There are currently three public schools in Pembroke. The Hill School is attended by children in Kindergarten through fourth grades. Three Rivers School, named after the three rivers that form most of the borders of the town, was built in the early 1990s and contains fifth through eighth grade. The town's high school is Pembroke Academy, founded in 1818 as a private school. The school today is public and takes students from Pembroke and from the neighboring towns of Allenstown, Epsom, Chichester, and historically, Deerfield. With approximately 1,000 students, the school is Class I in athletics, the second-highest class, and the mascot of the school is the Spartan.
- Robert E. Cochran (1810–1836), Alamo defender, born in Pembroke; Cochran County, Texas, is named after him
- Byron M. Cutcheon (1836–1908), American Civil War officer, Medal of Honor recipient, U.S. congressman
- Brian Foster (b. 1987), ice hockey goaltender
- Thomas W. Knox (1835–1896), journalist, author, New York Herald correspondent during the American Civil War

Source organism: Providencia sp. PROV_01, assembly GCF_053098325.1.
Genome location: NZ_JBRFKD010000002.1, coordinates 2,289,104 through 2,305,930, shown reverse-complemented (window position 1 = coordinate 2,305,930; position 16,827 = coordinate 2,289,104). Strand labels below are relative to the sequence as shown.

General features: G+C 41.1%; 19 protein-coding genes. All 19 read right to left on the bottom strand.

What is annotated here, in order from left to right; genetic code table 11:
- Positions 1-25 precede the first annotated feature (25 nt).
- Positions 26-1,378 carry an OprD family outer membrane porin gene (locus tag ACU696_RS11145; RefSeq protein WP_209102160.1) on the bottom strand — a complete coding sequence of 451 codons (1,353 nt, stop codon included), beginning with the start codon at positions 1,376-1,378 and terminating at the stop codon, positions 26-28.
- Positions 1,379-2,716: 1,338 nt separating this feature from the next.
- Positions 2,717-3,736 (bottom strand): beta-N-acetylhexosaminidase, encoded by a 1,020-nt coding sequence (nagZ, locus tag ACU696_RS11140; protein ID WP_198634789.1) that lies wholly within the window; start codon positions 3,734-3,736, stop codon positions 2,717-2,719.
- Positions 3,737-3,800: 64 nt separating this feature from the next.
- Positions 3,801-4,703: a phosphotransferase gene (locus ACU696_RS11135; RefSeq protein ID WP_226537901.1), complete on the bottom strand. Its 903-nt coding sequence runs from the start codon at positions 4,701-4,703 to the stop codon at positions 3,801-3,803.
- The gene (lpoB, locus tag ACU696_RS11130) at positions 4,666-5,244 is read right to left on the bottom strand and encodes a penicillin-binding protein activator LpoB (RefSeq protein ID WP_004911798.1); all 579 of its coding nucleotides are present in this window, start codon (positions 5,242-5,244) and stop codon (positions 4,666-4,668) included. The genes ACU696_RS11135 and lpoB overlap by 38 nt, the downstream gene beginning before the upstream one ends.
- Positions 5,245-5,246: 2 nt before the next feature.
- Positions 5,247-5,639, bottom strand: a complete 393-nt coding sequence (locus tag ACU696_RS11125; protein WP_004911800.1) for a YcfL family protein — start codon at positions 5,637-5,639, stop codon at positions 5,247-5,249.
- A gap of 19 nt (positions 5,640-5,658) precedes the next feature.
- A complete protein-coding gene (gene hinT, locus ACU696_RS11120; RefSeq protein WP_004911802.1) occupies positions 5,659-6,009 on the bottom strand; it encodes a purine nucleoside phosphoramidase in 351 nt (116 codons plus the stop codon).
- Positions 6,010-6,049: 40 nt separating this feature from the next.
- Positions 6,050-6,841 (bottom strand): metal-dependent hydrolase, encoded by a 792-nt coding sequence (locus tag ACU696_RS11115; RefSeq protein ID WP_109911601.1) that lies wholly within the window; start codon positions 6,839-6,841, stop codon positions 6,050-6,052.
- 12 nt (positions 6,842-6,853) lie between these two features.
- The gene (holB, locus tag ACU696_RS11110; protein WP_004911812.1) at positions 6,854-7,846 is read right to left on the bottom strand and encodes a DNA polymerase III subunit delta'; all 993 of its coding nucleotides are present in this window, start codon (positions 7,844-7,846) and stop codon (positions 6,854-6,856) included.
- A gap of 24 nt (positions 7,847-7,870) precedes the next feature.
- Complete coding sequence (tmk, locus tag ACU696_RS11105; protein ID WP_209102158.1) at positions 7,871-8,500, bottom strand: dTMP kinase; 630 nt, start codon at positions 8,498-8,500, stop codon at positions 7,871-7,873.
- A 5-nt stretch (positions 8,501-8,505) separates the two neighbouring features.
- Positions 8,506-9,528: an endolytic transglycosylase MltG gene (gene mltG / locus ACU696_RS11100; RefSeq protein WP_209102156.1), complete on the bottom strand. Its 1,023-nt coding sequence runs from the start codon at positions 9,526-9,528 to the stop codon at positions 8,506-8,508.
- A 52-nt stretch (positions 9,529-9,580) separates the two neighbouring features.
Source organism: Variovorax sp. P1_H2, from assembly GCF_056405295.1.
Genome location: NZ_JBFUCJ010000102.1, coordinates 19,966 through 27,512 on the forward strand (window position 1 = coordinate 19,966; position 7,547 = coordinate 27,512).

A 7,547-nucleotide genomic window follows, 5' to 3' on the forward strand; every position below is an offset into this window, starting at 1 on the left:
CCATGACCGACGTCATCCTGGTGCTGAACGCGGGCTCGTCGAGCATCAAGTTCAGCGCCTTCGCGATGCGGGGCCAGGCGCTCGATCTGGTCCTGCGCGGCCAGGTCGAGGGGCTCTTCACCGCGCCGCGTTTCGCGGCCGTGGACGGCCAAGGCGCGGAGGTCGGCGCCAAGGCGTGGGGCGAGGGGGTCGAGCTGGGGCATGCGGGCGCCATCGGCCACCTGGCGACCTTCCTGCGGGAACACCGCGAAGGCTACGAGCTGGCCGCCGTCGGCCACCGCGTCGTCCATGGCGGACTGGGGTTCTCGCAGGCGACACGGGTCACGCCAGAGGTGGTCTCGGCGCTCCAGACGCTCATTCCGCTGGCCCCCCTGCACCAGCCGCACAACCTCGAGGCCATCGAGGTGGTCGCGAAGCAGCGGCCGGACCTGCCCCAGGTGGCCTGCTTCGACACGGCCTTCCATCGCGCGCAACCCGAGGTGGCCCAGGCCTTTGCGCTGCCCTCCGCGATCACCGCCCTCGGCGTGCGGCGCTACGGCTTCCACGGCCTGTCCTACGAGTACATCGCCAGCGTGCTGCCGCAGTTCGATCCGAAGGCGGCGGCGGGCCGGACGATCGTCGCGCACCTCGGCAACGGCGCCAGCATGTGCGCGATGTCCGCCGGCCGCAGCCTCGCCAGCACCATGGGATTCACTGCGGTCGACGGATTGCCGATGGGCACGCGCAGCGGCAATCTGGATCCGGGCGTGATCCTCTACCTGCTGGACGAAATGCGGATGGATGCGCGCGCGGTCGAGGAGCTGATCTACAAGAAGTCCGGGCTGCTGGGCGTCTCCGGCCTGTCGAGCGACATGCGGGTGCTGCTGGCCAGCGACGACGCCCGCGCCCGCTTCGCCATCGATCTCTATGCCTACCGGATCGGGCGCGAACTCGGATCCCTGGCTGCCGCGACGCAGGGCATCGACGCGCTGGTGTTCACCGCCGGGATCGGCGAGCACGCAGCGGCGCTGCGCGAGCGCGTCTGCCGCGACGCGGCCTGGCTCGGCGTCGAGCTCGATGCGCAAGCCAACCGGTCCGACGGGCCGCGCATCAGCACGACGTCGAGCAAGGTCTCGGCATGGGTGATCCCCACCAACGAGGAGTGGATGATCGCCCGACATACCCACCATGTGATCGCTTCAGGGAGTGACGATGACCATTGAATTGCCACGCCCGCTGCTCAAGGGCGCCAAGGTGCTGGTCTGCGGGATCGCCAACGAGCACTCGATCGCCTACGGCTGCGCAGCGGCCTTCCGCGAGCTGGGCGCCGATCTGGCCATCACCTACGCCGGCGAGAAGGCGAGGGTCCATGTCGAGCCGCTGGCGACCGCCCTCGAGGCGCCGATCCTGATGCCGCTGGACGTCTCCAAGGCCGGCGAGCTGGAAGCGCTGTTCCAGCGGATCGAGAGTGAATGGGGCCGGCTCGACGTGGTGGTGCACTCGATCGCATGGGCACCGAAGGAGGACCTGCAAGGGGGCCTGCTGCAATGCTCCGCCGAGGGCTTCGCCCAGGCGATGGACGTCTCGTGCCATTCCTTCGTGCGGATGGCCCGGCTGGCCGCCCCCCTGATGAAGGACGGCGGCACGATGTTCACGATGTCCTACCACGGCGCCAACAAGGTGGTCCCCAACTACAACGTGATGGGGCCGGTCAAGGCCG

- Megan McTavish (b. 1949), soap opera writer; Daytime Emmy winner (All My Children, Guiding Light, One Life to Live, General Hospital)
- Caleb Scofield (1978–2018), bassist, singer, played for alternative metal band Cave In
- Caleb Stark (1759–1838), Revolutionary War era officer; son of Gen. John Stark
- United States Census Bureau, U.S. Census website, 2010 Census figures. Retrieved March 23, 2011.
- "State Centers of Population by Year: 2010". U.S. Census Bureau. Retrieved January 7, 2015.
- "Annual Estimates of the Resident Population: April 1, 2010 to July 1, 2017 (PEPANNRES): Minor Civil Divisions – New Hampshire". Archived from the original on February 13, 2020. Retrieved November 15, 2018.
- "Census of Population and Housing". Census.gov. Retrieved June 4, 2016.
- "U.S. Census website". United States Census Bureau. Retrieved 2008-01-31.
- "2011 marks 175th anniversary of famed Alamo siege". The Telegraph. Retrieved March 21, 2014.
- "COCHRAN, ROBERT E." Texas State Historical Association. Retrieved March 21, 2014.
- "CUTCHEON, Byron M., (1836 - 1908)". Biographical Directory of the United States Congress. Retrieved March 21, 2014.
- "Pembroke, New Hampshire". City-Data.com. Retrieved February 23, 2021.
- Carter, Nathan Franklin and Fowler, Trueworthy Ladd (1895). History of Pembroke, N. H.: 1730-1895, Volume 1. Republican Press Association. p. 352.